Please use this identifier to cite or link to this item: http://hdl.handle.net/2381/30262
Title: Narratives of Eros and desire in Shakespeare's poetry
Authors: Heravi, Shideh Ahmadzadeh.
Award date: 1999
Presented at: University of Leicester
Abstract: Through a detailed analysis of two outstanding discourses on love: Plato's eros and Lacan's desire, this thesis studies the narratives of desire in Shakespeare's poetry. My reading of Shakespeare's poetry is an interpretation of three major themes of procreation, sublimation, and idealisation that not only reflect the discourse of desire but also establish its formulation. In each chapter a tradition of the theme has been respectively incorporated to demonstrate its context. Part I (Chapters One to Three) reveals Plato's concept of eros in terms of logocentricism and its egocentric nature. Part II (Chapters Four to Seven) concentrates on the cause, nature and object of desire from Lacan's perspective.;In Part III, Chapter Eight focuses on the metaphor of procreation as an egocentric desire that creates the irrevocable mark of loss. Through the act of regeneration, the lower not only establishes the beloved as an other but also denies any sense of unity. In Chapter Nine, the paradoxical nature of sublimation demonstrates a mode of auto-eroticism that constitutes desire as a metonymy of want-to-be. By elevating the beloved, the lover maintains his transcendence. Finally, Chapter Ten explores the unrepresentability of beauty and the inexpressibility of desire in the movement of idealisation. The dematerialisation of the beloved presents an iconic image of her and the language of desire, like the language of hieroglyphics, becomes indecipherable. Accordingly, the image of death in Shakespeare's poetry characterises the impossibility of desire. In a concluding chapter, I demonstrate how Shakespeare's lover in articulation of his desire, faces a dilemma.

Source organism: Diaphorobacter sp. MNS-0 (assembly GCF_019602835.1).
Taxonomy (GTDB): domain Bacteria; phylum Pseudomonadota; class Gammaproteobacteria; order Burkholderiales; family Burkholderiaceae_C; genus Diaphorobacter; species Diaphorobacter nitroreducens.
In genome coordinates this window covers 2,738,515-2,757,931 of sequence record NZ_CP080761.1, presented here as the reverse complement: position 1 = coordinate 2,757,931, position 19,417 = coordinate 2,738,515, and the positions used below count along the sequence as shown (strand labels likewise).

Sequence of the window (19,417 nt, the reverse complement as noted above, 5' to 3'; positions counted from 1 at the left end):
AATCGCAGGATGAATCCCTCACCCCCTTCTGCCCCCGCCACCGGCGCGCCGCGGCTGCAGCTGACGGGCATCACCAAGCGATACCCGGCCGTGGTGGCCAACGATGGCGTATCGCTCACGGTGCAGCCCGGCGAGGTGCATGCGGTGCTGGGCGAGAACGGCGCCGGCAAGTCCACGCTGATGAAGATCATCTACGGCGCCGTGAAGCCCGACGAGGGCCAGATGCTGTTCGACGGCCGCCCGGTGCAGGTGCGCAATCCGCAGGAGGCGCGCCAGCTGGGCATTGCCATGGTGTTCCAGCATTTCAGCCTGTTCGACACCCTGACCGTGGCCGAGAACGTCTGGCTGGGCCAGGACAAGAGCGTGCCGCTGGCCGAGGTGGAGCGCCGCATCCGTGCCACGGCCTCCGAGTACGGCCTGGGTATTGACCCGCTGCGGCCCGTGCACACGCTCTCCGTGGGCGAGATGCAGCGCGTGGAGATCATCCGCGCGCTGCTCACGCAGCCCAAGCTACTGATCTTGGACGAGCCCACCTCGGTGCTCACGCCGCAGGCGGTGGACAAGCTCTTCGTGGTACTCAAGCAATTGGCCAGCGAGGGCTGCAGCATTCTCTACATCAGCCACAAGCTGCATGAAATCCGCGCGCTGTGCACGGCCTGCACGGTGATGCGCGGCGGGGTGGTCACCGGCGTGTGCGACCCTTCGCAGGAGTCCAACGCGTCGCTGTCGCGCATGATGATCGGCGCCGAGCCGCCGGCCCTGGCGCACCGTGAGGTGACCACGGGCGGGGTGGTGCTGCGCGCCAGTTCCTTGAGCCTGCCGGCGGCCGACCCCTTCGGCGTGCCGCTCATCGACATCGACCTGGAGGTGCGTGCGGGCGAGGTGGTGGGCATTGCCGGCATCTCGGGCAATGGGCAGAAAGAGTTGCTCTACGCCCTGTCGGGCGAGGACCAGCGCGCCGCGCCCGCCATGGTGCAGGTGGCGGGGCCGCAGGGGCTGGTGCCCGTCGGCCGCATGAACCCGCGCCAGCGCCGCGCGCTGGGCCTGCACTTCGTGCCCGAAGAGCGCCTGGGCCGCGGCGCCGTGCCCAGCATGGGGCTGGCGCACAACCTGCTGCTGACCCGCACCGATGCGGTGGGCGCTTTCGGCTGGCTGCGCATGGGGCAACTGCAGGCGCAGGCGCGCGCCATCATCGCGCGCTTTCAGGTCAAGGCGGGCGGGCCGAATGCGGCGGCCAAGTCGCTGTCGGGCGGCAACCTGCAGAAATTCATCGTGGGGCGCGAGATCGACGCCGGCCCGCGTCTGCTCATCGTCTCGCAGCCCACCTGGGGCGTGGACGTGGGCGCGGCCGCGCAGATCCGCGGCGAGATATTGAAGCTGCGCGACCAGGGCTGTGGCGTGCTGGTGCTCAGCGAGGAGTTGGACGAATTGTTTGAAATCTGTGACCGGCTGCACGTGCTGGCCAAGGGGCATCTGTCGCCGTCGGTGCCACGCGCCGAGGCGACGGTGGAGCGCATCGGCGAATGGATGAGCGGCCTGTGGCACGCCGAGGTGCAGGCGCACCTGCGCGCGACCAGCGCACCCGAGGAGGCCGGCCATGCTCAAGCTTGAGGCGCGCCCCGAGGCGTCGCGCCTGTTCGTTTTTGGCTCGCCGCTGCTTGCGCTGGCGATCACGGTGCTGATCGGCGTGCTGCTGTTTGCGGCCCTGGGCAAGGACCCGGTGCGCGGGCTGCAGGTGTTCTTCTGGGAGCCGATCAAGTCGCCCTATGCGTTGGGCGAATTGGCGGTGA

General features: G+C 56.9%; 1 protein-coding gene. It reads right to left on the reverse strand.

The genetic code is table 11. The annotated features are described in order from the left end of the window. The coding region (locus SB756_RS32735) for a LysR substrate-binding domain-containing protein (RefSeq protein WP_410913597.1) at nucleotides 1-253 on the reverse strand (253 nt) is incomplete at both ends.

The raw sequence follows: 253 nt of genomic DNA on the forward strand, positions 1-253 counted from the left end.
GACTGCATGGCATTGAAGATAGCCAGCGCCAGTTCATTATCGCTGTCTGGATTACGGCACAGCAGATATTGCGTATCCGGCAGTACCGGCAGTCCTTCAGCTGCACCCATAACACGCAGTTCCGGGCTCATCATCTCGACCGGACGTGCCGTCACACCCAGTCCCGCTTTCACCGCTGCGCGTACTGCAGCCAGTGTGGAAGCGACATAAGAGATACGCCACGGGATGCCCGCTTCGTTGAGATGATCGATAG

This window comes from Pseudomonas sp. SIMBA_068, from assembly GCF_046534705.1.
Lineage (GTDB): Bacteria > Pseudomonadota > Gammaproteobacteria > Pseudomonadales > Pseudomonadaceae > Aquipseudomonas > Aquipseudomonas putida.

Links: http://hdl.handle.net/2381/30262
Type: Thesis
Level: Doctoral
Qualification: Ph.D.
Rights: Copyright © the author. All rights reserved.
Appears in Collections:Theses, Dept. of English
Leicester Theses

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